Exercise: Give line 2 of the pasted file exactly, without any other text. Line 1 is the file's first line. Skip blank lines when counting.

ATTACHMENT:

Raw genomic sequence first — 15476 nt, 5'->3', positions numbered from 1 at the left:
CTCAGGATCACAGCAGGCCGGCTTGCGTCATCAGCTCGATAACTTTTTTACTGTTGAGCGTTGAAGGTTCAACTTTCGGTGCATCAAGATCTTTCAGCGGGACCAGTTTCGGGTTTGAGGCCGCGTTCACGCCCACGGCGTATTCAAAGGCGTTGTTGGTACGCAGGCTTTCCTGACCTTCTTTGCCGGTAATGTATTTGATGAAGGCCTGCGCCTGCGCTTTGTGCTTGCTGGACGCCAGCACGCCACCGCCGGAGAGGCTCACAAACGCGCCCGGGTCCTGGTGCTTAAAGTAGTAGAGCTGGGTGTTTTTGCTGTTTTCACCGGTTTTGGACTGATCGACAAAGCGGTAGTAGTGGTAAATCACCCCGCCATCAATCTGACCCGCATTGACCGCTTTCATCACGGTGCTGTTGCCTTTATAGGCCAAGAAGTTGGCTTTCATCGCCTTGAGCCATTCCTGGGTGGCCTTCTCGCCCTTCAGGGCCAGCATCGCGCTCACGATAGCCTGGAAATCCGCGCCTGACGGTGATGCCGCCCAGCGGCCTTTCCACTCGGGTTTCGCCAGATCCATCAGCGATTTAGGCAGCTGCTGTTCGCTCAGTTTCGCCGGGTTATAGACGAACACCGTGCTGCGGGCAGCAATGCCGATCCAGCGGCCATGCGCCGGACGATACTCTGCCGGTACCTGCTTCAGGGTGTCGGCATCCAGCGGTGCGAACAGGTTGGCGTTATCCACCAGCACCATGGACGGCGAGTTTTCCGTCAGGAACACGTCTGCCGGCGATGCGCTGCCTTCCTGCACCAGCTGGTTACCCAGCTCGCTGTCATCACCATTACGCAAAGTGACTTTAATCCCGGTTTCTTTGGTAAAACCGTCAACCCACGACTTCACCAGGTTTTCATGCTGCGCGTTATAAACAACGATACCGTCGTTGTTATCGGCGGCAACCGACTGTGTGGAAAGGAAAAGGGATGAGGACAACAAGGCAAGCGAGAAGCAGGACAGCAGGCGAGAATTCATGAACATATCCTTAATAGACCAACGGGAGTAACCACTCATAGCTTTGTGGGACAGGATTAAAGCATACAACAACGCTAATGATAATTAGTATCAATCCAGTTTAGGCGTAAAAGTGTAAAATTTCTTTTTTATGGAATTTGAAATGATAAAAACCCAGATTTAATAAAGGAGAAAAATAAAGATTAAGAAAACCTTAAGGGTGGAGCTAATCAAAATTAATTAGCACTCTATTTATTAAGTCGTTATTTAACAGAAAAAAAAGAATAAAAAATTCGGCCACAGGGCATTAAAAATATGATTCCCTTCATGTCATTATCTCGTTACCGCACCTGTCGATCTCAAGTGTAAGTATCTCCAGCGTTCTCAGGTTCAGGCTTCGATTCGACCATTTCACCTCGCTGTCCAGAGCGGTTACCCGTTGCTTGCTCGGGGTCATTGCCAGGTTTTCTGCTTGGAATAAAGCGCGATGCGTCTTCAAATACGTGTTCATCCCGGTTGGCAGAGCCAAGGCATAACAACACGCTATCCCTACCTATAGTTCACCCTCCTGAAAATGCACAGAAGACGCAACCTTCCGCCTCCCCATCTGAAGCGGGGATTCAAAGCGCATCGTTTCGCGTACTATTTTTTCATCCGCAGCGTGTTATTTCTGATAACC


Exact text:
CTCAGGATCACAGCAGGCCGGCTTGCGTCATCAGCTCGATAACTTTTTTACTGTTGAGCGTTGAAGGTTCAACTTTCGGTGCATCAAGATCTTTCAGCGGGACCAGTTTCGGGTTTGAGGCCGCGTTCACGCCCACGGCGTATTCAAAGGCGTTGTTGGTACGCAGGCTTTCCTGACCTTCTTTGCCGGTAATGTATTTGATGAAGGCCTGCGCCTGCGCTTTGTGCTTGCTGGACGCCAGCACGCCACCGCCGGAGAGGCTCACAAACGCGCCCGGGTCCTGGTGCTTAAAGTAGTAGAGCTGGGTGTTTTTGCTGTTTTCACCGGTTTTGGACTGATCGACAAAGCGGTAGTAGTGGTAAATCACCCCGCCATCAATCTGACCCGCATTGACCGCTTTCATCACGGTGCTGTTGCCTTTATAGGCCAAGAAGTTGGCTTTCATCGCCTTGAGCCATTCCTGGGTGGCCTTCTCGCCCTTCAGGGCCAGCATCGCGCTCACGATAGCCTGGAAATCCGCGCCTGACGGTGATGCCGCCCAGCGGCCTTTCCACTCGGGTTTCGCCAGATCCATCAGCGATTTAGGCAGCTGCTGTTCGCTCAGTTTCGCCGGGTTATAGACGAACACCGTGCTGCGGGCAGCAATGCCGATCCAGCGGCCATGCGCCGGACGATACTCTGCCGGTACCTGCTTCAGGGTGTCGGCATCCAGCGGTGCGAACAGGTTGGCGTTATCCACCAGCACCATGGACGGCGAGTTTTCCGTCAGGAACACGTCTGCCGGCGATGCGCTGCCTTCCTGCACCAGCTGGTTACCCAGCTCGCTGTCATCACCATTACGCAAAGTGACTTTAATCCCGGTTTCTTTGGTAAAACCGTCAACCCACGACTTCACCAGGTTTTCATGCTGCGCGTTATAAACAACGATACCGTCGTTGTTATCGGCGGCAACCGACTGTGTGGAAAGGAAAAGGGATGAGGACAACAAGGCAAGCGAGAAGCAGGACAGCAGGCGAGAATTCATGAACATATCCTTAATAGACCAACGGGAGTAACCACTCATAGCTTTGTGGGACAGGATTAAAGCATACAACAACGCTAATGATAATTAGTATCAATCCAGTTTAGGCGTAAAAGTGTAAAATTTCTTTTTTATGGAATTTGAAATGATAAAAACCCAGATTTAATAAAGGAGAAAAATAAAGATTAAGAAAACCTTAAGGGTGGAGCTAATCAAAATTAATTAGCACTCTATTTATTAAGTCGTTATTTAACAGAAAAAAAAGAATAAAAAATTCGGCCACAGGGCATTAAAAATATGATTCCCTTCATGTCATTATCTCGTTACCGCACCTGTCGATCTCAAGTGTAAGTATCTCCAGCGTTCTCAGGTTCAGGCTTCGATTCGACCATTTCACCTCGCTGTCCAGAGCGGTTACCCGTTGCTTGCTCGGGGTCATTGCCAGGTTTTCTGCTTGGAATAAAGCGCGATGCGTCTTCAAATACGTGTTCATCCCGGTTGGCAGAGCCAAGGCATAACAACACGCTATCCCTACCTATAGTTCACCCTCCTGAAAATGCACAGAAGACGCAACCTTCCGCCTCCCCATCTGAAGCGGGGATTCAAAGCGCATCGTTTCGCGTACTATTTTTTCATCCGCAGCGTGTTATTTCTGATAACC